Technician puts a gold "button" into a furnace to be further refined to form gold dore bars at Newmont Mining's Carlin gold mine operation near Elko, Nevada, U.S., on May 21, 2014.

Rick Wilking/Reuters

Mr. Telfer and Mr. Goldberg had met a few times previously and established a solid relationship. That made it easier for the companies to put the deal together. The two teams raced through the process of examining each other’s books and visiting mine sites and other operations. Newmont and Goldcorp had planned to make the blockbuster takeover announcement in the middle of this week. There was chatter in the industry about a deal between the two miners, and The Globe and Mail reported last Friday that they were in talks. Early Monday morning, the megadeal was announced.

The terms included a slim 17-per-cent premium, with the stock near historic lows. Mr. Telfer was named deputy chair of the new company, but no one else from Goldcorp was announced as part of the senior leadership team. Newmont executives will fill the roles of CEO, president and chair. Goldcorp’s headquarters in Vancouver will be downgraded to regional status. Two thirds of the directors will come from Newmont, and one third from Goldcorp. The head office will remain in Denver. On paper, it looked as if Goldcorp had capitulated.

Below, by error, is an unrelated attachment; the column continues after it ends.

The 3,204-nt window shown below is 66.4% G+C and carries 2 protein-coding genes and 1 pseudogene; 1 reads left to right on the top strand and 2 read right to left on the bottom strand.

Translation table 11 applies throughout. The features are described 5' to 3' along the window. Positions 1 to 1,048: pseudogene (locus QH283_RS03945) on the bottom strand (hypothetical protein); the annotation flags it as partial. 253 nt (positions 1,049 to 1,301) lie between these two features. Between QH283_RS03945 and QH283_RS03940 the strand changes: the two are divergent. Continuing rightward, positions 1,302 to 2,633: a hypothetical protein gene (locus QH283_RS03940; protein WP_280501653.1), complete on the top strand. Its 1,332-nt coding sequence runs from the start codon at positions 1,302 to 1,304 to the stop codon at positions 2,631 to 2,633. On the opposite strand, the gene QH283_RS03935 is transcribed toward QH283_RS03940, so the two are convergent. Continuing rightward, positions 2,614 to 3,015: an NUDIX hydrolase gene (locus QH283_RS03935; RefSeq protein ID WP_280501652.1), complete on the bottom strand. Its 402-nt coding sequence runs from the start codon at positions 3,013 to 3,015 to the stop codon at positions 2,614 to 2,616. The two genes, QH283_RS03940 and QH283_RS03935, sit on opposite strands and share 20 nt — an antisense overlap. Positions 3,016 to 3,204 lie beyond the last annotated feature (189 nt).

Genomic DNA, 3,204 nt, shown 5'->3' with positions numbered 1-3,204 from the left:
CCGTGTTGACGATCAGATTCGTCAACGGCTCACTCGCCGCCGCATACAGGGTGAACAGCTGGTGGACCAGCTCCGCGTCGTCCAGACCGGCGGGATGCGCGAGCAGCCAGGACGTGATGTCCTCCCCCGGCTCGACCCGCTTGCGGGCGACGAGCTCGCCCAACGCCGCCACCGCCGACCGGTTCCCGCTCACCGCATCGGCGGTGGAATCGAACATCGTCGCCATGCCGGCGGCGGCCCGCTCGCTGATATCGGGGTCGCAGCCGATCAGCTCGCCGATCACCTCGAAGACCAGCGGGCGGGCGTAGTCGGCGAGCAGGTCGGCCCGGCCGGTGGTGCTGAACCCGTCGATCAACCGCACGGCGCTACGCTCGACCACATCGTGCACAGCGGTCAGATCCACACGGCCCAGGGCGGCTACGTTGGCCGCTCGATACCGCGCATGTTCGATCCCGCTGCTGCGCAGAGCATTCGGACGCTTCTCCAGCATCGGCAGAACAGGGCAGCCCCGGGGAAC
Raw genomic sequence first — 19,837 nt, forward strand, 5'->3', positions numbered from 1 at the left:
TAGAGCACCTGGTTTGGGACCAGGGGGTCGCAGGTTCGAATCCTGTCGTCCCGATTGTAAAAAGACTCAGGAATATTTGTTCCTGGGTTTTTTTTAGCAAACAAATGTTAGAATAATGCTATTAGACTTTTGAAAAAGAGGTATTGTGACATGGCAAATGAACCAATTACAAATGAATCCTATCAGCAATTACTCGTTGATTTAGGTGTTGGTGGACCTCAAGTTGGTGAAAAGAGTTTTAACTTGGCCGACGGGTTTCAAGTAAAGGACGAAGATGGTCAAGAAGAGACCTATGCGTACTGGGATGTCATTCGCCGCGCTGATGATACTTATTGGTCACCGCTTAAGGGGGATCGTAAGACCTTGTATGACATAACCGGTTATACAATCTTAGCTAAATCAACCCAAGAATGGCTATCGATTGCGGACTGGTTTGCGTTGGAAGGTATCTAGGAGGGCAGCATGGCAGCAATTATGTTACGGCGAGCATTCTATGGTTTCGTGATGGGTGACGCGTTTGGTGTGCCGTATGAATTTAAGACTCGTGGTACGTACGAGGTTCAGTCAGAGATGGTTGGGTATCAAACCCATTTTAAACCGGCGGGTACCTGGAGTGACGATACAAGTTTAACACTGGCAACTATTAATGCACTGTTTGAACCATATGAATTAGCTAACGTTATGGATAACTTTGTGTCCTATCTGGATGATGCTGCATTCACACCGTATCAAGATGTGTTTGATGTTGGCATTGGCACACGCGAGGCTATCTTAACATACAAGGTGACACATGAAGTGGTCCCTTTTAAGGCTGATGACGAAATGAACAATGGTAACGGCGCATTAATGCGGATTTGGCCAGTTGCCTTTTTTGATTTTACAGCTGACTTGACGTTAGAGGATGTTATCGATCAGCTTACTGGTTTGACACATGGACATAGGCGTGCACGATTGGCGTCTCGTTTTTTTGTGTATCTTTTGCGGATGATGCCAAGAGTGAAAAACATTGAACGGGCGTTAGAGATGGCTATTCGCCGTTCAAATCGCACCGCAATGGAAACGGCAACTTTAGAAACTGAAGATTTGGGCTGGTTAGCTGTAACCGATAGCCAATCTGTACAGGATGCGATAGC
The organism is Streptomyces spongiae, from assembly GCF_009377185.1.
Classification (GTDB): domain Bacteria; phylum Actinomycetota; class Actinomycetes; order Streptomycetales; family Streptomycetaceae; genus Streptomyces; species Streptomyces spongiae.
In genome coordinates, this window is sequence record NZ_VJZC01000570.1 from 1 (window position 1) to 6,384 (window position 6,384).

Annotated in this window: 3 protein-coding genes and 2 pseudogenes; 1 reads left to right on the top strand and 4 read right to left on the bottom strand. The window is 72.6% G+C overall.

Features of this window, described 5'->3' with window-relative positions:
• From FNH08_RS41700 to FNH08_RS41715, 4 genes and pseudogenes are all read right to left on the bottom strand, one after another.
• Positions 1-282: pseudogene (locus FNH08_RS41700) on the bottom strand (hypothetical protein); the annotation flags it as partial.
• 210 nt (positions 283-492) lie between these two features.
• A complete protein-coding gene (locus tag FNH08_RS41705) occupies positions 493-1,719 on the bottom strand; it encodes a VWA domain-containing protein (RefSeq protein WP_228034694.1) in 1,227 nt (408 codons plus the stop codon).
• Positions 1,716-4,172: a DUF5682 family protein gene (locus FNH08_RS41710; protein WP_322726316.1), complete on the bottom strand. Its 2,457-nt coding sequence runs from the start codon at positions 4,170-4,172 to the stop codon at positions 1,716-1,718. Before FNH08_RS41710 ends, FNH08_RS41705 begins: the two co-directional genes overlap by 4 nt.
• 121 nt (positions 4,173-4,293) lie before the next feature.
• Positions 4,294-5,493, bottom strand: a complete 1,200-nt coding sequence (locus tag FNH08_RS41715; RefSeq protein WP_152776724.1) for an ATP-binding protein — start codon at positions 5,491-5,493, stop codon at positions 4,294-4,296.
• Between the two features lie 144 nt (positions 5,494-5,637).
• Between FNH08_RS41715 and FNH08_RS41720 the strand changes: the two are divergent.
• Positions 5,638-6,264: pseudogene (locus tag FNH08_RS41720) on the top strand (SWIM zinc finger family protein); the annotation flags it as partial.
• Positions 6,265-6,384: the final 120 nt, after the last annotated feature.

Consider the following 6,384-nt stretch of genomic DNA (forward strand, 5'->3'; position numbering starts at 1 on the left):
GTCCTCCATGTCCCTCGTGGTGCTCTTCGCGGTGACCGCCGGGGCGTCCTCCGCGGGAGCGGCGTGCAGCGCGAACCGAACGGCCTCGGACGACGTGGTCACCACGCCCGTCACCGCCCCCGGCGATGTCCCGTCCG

When asked why sell now, Mr. Telfer said: “The one thing that you learn in the mining business is that transformative opportunities are very rare. When you are presented with one of them, you must act on them. Whether your circumstances are perfect or not.”